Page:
We have devised systems like my weekly People’s Day or Ugnayang Bayan that gives me the chance to listen to them patiently and assess their situation objectively. I explain to them the need to prioritize because of the limited resources of government, especially if they continue to have big families by failing to practice responsible parenthood.

More importantly, I always remind them, challenge them: Mas masarap tulungan ang mga taong marunong tumulong sa kanilang mga sarili.

I know that our poor people, including the jueteng kobrador (collector) and illegal logging bogador (laborers), know how to help themselves. But what they are doing to support their families is not easy.

It is the duty of leaders to direct their energies, their devotion to their families and all their sacrifices towards what is right, sustainable and dignified.

Those of us in government should learn to be careful in making promises and deciding what to keep. We should also remember that there is, in every Filipino, the promise of becoming an honorable, self-reliant citizen if given the chance, as well as the respect, he/she deserves.

(Grace Padaca has been the governor of Isabela since 2004 when she won over a long-entrenched dynasty under the battle cry “Free Isabela.” She will receive the 2008 Ramon Magsaysay Award for Government Service on Aug. 31 for empowering voters to reclaim their democratic right to elect leaders of their own choosing. Other recipients of the 2008 Magsaysay award are the RP-based Center for Agriculture and Rural Development Mutually Reinforcing Institutions (CARD MRI) and Thailand’s Therdchai Jivacate for public service; Prakash Amte and Mandakini Amte of India for community leadership; Ahmad Syafii Maarif of Indonesia for peace and international understanding; Akio Ishii of Japan for journalism, literature, and creative communication arts; and Ananda Galapatti of Sri Lanka for emergent leadership.)

There are limits to charity

There are limits to charity, says Randy David

Philippine Daily Inquirer
First Posted 05:39:00 09/02/2008

MANILA, Philippines—University of the Philippines Prof. Randy David expressed sadness over the death of Mang Pandoy (real name: Felipe Natanio), saying that the gardener was a victim of the dysfunctional structure of opportunity in the country.

“There are limits to charity … They (the poor) will have to learn to help themselves,” David told the Philippine Daily Inquirer in a phone interview, stressing that charity cannot solve poverty until the “entire structure of opportunity” is improved.

He said there was a tendency to ignore the structure and just focus on personal charity.

Mang Pandoy, David said, was made a “mascot” of the Ramos administration but he was given a regular income after he was appointed consultant on the poor and given a regular co-hosting stint in a television program.

The government, he said, tried to take care of Mang Pandoy but “there are limits to charity.”

Mang Pandoy was also given livelihood projects, including a hog-raising package, and scholarship grants for his children but they all failed.

“He had ended up expecting the government to help him all the time. But help was not always there,” David pointed out.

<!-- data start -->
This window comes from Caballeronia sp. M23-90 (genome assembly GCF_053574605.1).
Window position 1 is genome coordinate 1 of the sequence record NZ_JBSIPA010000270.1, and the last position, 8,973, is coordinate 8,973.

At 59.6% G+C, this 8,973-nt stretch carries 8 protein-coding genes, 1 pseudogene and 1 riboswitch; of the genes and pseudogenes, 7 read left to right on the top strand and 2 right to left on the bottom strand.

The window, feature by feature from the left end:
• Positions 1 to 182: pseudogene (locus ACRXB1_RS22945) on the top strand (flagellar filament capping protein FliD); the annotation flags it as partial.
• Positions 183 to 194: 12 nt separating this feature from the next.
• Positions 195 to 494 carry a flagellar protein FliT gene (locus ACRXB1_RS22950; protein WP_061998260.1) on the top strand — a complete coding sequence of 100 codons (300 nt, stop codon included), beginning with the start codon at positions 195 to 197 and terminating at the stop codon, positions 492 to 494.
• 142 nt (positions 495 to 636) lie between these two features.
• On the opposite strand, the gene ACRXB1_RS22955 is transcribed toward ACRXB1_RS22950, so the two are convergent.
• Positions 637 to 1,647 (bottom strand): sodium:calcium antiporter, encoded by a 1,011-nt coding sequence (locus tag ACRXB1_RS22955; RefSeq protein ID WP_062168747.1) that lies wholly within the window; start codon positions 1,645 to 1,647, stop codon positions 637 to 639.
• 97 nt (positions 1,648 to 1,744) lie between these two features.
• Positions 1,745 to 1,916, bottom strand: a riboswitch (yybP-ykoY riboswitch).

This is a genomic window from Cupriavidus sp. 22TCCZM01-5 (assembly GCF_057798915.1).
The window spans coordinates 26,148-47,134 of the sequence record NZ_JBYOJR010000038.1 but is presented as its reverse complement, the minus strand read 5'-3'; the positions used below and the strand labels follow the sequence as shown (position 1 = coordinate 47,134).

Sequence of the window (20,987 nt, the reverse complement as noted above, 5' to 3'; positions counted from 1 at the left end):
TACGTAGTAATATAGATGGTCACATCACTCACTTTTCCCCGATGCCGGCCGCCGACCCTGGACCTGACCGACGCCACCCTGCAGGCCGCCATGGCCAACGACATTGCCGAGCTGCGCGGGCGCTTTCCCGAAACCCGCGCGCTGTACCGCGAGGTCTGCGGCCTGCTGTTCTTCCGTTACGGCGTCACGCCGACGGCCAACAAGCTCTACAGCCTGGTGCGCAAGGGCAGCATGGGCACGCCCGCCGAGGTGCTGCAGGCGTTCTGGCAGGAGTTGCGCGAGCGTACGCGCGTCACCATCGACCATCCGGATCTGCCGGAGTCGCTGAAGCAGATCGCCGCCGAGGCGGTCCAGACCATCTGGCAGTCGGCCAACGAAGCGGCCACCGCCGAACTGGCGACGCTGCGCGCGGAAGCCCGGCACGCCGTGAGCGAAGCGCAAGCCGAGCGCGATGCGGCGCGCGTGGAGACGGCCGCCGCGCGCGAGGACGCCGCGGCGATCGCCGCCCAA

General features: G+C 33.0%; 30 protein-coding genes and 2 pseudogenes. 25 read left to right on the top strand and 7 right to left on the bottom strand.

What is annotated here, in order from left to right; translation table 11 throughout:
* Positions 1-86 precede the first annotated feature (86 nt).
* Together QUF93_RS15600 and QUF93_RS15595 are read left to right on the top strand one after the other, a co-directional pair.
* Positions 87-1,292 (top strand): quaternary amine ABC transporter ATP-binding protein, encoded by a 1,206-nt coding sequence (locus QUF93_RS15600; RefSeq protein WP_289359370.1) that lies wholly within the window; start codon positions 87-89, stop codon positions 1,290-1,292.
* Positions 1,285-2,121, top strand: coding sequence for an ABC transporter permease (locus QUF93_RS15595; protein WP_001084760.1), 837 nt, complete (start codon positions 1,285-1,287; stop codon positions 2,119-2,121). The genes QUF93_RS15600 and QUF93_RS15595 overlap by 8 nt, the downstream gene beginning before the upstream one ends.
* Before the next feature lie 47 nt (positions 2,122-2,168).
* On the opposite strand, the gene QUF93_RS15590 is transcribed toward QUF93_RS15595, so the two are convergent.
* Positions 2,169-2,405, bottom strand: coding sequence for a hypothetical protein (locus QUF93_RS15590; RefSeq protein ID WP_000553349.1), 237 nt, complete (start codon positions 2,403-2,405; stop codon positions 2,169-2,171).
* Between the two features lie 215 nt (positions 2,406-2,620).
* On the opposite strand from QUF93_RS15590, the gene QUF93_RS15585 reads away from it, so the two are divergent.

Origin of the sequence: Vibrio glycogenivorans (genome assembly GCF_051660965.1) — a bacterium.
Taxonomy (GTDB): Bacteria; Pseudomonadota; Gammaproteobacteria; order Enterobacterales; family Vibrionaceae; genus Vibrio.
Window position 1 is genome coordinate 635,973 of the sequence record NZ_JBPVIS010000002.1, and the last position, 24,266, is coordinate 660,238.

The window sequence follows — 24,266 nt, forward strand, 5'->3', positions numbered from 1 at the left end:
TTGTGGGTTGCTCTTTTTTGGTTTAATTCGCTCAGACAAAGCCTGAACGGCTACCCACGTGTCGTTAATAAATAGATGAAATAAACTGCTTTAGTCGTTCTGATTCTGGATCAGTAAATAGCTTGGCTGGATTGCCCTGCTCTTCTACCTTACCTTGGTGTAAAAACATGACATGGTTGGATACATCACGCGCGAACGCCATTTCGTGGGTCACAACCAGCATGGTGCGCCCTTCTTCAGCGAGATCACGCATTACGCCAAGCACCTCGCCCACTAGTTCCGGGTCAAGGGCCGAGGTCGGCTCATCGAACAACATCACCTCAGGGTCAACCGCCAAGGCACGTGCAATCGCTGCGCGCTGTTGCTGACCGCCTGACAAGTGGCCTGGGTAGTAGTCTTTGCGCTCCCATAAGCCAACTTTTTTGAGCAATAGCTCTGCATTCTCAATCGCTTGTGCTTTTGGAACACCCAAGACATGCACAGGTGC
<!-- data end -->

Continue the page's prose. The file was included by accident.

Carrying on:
He said the moment assistance stopped, Mang Pandoy and members of his family were lost.

“I feel very bad about it but what can we do?” David said, explaining that in improving the structure of opportunity, the entire community instead of just one family must be targeted for investment and not doles.

David recalled that he first met Mang Pandoy in 1991 when he was selling vegetables to members of the faculty at the UP campus in Diliman, Quezon City.

“I was so impressed by his industry. He was always smiling. He was never oppressed by poverty,” David said, adding that it was the reason that he invited Mang Pandoy to be a guest at his public affairs program on Channel 13.

The witty and engaging Mang Pandoy shared his everyday “menu” for stretching the peso.

“Everybody was impressed by his practicality. Despite his poverty, he never lost hope,” the columnist said.

But several months after the program, David learned that Mang Pandoy was ill from an allergic reaction to pesticides and fertilizer and he could no longer raise vegetables to feed his family.

He helped Mang Pandoy as best he could.

In 1992, David interviewed Mang Pandoy as a case study of poverty because he wanted the problem to be the central issue in the presidential debate.

“He (Mang Pandoy) was pessimistic already due to his inability to feed his family,” David said, pointing out that the extent of his depression reached the point where Mang Pandoy offered to get himself killed if his family would be paid P100,000 for his life.

“That interview with him was aired. It became the focus of the presidential debate. Everybody forgot what the presidential candidates said and all offered to help alleviate Mang Pandoy’s family,” David said.

Face of poverty

“Mang Pandoy gave Filipino poverty its face. Many were made aware of the seriousness of poverty. The spontaneous reaction of the people was to provide assistance,” David said. Life eased up for the Natanio family then.

In the succeeding years, Mang Pandoy and his family were New Year’s Day guests at the David home until five years ago when they stopped coming.

“I thought he had gone off to live in the province. I never knew he was still in Metro Manila. It is only now that I found out,” David said.

Although the Natanio children knew his telephone number and where he lived, they never made any attempt to reach him, he said.

Nevertheless, David said nobody should be blamed for what happened to Mang Pandoy. “We cannot even blame Mang Pandoy because he was a victim of the dysfunctional structure.” Jeanette I. Andrade